Tuesday, February 23, 2016

29th February

It's 7pm on a Friday evening, and I'm doing a bit of work at home in my study when boyfriend K comes in to ask me a question:

"We don't have any plans this evening, do we?" he queries.

"Not yet," I reply, "but it's only 36 hours until we leave for the skiing trip, so perhaps we should start packing!"

"Well, we've just been invited round to B and C's for dinner :-)".

C is a friend of boyfriend K who lives in a smart apartment quite close to us. He lives there with his boyfriend who's called B, and they've tried inviting us round to dinner twice this year, but so far we've always been busy.

"OK," I reply, smiling at boyfriend K, "we can do that :-). But let's try and avoid getting back too late, because we've also got that party tomorrow afternoon with those old friends of mine."

Boyfriend K has got a great set of friends, and whenever I join any of them and their partners it's always good fun. They always live very much for the moment, but a consequence of that is that occasionally one wakes up the following afternoon with a horrendous hangover wondering what happened!

We arrive at B and C's about 45 minutes later and it turns out to be quite a select gathering. Apart from boyfriend K, me, B, C, there's just one other person, a female friend of both boyfriend K and C who's called Z. I've met Z on a couple of occasions before, but in the past I've never had much of a conversation with her.

"Where's your boyfriend tonight," I ask Z a little later in the evening, after we've had a few glasses of wine.

"He's with some of his friends tonight, at a Jazz club," she answers, "and if you like we could all go and join them later."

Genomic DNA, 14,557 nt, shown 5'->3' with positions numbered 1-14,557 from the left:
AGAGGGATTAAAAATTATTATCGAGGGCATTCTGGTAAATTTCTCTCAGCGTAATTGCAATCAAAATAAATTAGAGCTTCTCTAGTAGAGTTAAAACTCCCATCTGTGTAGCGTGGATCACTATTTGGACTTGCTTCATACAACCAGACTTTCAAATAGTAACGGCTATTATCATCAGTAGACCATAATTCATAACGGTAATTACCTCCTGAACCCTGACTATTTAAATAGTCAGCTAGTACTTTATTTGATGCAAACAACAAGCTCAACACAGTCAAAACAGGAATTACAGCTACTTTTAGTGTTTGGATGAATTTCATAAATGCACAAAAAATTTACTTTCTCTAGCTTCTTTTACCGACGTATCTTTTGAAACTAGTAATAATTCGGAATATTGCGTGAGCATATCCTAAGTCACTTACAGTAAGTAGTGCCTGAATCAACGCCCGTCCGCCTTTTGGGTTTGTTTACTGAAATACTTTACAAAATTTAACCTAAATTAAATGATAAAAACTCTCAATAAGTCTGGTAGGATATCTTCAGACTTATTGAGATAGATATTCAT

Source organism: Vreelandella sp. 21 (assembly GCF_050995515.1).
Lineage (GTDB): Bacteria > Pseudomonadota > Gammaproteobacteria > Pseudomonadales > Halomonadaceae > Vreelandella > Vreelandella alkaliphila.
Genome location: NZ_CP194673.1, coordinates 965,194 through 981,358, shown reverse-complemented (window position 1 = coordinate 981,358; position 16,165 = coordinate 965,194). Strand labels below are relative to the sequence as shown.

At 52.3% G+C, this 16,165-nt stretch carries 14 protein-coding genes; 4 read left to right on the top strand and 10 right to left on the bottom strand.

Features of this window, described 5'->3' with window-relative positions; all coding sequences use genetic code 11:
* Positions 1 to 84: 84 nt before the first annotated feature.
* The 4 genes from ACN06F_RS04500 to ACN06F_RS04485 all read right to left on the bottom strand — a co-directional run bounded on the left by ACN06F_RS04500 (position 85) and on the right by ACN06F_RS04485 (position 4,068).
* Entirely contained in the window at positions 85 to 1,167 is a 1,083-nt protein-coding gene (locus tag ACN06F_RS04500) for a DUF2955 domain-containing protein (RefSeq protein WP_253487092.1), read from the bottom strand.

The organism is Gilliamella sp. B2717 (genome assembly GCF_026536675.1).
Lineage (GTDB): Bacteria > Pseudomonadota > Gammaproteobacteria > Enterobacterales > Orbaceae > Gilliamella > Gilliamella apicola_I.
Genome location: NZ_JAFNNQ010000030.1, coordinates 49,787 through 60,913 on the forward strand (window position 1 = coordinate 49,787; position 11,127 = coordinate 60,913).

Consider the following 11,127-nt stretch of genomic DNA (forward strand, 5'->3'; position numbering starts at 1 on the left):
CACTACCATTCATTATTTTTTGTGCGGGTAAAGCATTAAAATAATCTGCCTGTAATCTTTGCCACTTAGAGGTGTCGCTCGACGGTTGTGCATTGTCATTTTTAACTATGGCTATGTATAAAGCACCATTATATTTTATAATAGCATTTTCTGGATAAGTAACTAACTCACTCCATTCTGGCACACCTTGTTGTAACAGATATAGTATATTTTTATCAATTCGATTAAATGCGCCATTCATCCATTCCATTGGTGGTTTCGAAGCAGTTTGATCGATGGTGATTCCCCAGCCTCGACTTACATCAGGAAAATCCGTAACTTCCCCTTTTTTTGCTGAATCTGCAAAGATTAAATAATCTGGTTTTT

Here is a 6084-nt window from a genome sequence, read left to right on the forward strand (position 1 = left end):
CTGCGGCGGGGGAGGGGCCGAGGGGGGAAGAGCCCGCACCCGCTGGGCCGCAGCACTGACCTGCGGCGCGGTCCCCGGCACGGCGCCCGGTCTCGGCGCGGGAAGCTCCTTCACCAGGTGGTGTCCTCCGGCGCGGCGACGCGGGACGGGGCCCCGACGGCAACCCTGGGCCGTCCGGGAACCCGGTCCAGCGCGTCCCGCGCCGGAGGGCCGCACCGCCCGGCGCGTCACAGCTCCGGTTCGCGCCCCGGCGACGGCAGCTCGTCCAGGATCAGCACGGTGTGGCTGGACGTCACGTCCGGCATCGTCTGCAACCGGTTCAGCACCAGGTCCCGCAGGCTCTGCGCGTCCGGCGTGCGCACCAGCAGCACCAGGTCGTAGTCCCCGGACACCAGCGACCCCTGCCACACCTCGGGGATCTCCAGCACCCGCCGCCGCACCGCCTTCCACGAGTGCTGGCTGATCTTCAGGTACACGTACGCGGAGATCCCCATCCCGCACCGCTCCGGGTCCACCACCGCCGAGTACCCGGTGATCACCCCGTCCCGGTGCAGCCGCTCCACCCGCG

"Maybe," I answer cautiously, "but I've got quite a lot to do tomorrow so I may skip it this time."

"I'll come :-)," chips in boyfriend K, "you don’t mind do you, GB?"

"Of course I don't mind," I reply, but we're only half way through the meal so no one is thinking of leaving just yet.

A little later in the evening, Z starts talking to me about her boyfriend.

"You're British, aren't you GB," she starts.

"Uh, yes indeed :-)," I answer, "why do you ask?"

"I've heard that it's a tradition that women can ask men to marry them on 29th February, the one day in the calendar when it's acceptable", she replies, "Is that right?"

"I think I've heard that before, but I don't think it's a very big tradition. Perhaps it's an idea that comes from America, I'm not sure."

"So can I assume that your boyfriend is British and you want to get married to him?" I ask.

"Yes, I feel it's time," she replies, "but I'm scared of what his answer will be."

"How long have you been together?"

"Around 8 years! We're both in our mid-thirties now, so if we don't do it soon, I don't know when we'll get round to it."

Like boyfriend K, Z isn't a native European, so there's one question that I feel I have to ask.

"You don't have a visa problem staying in the UK do you? That can be one reason to get married."

"No, that's not a problem, and neither of us want children at the moment either. But I love him, and I see some of my friend having their big wedding day, and I think why can't I have a wedding too. I just want my day in a nice white dress and a big party :-)."

Z is a lovely looking girl, with a great bubbly personality too, so as far as I can tell any straight guy would be very lucky to have her.